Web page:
The wrong advice

Ok, picture this…

True story.

I was in a shoe shop a few days ago, and happened to overhear a conversation with one of the shop attendants (SA) and a customer (C). It went something like this.

SA – Hi, how can I help you today.
C – Hi, I’m visiting from New Zealand and wanted to drop in and try on some of your minimalist shoes so that I can work out what size I am in that brand. Then when I get home I’ll place an order with you guys via your website.
SA – No worries, how about we do an assessment first so that we can make sure you get the shoes you need?
C – Sure, what do I need to do.
SA – Ok, first I’ll get you to walk and then run on this treadmill for me, then we’ll do a few orthopedic test of your foot and ankle, and I’ll get you to stand on this force place to measure where you are applying the most pressure through your feet.

***Assessment takes place***

SA – Ok, do you have any pain in your feet or legs?
C – No, I’m generally pretty fine in the that department.
SA – Do you get any back pain?
C – Nup, all good.
SA – Well based on your assessment I’ve found the following things. Your arches are quite weak, with one being worse than the other. That can lead to your feet excessively pronating, and on the side of the weaker arch, you have a higher chance of developing a leg length discrepancy. That can lead to other more complicated issues in the hip and low back.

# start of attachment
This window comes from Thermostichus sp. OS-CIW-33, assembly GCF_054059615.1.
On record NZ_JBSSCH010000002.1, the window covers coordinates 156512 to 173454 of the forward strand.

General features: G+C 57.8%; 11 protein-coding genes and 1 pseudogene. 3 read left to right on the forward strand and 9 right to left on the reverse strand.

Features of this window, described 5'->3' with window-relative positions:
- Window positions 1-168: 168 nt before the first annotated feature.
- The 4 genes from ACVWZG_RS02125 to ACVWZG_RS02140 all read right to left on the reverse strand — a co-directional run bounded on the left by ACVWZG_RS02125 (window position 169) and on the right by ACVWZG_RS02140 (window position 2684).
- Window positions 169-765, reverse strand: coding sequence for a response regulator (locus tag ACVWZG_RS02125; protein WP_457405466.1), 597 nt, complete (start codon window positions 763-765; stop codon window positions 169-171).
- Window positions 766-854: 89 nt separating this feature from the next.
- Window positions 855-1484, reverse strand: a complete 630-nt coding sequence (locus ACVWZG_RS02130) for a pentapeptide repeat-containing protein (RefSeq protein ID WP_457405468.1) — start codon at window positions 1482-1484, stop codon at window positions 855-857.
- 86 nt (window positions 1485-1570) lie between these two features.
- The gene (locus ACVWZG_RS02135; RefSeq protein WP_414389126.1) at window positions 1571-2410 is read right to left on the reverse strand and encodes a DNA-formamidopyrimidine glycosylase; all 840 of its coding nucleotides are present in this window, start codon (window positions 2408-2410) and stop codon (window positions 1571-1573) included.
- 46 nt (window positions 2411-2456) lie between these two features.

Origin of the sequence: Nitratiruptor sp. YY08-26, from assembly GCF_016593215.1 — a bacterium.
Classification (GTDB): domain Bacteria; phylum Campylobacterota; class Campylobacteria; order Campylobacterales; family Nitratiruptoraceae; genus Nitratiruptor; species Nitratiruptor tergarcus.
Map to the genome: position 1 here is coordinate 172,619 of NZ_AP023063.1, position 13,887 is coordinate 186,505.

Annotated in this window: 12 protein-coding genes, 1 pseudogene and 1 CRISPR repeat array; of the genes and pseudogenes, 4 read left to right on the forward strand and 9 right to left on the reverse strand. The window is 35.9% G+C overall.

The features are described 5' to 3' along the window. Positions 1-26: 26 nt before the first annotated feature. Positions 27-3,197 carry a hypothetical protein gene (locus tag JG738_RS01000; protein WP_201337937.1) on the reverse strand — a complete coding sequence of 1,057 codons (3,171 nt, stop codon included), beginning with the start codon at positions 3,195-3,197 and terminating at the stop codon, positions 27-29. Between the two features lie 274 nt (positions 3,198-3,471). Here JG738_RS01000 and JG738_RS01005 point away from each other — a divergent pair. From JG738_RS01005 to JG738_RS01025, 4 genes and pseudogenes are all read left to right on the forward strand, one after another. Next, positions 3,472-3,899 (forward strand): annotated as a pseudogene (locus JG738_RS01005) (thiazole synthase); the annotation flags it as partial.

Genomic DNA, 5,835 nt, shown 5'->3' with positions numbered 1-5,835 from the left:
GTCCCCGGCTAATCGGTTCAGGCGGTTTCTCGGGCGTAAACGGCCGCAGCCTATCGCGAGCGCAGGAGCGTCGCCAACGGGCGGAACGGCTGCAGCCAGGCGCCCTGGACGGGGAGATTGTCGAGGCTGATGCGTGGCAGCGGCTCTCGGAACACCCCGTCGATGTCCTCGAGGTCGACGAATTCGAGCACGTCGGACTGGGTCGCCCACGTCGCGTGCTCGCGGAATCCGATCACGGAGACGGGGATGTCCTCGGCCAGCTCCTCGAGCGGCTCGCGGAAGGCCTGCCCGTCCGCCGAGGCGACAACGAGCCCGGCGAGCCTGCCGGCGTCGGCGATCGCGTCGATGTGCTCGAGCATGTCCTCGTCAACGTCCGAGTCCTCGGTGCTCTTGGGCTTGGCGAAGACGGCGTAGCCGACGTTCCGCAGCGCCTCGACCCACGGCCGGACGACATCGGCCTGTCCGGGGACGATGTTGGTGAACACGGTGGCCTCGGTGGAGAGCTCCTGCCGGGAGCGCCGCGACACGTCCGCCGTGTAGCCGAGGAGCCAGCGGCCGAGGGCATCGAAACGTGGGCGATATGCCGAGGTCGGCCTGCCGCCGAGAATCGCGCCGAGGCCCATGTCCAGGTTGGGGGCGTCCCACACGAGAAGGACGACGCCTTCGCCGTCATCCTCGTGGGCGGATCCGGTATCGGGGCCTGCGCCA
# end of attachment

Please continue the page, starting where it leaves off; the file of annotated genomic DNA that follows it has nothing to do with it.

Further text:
Do you see a Chiropractor in New Zealand?
C – No, but I have seen a Physiotherapist in the past who was quite good. Would they be of any help?
SA – Maybe, but I think a Chiropractor would be better at helping with these issues.
C – So what will happen to me if I don’t get these issues looked at?
SA – It’s hard to say, but you have a predisposition to several different conditions because of the state of your feet and ankles. You should get these issues seen to by a professional.
C – What about these minimalist shoes, will they help?
SA – Yes they will help strengthen your feet, but it is definitely worth getting the things I have identified seen to also. You don’t want to end up in pain or with other long term issues.

At this point the customer thanked the shop attendant with a worried face, and left.

I couldn’t believe what I heard!!!
Do I even need to point out the problems with this story???

Let’s turn this into a case study challenge. See if you can answer the following questions, and I’d love to hear from you via email with your answers.

1) Given the fact that the patient reports no pain or dysfunction, what did the shop attendant do wrong, with regard to how they explained the physical assessment findings?

2) How could have the shop attendant communicated their findings differently?

3) What was the issue with the shop attendant’s advice regarding what the patient should do now?

Oh, did I mention that the shop attendant is also a qualified health practitioner?
I kid you not!

Ok, I’d love to hear your thoughts on this exchange and your responses to the 3 questions above.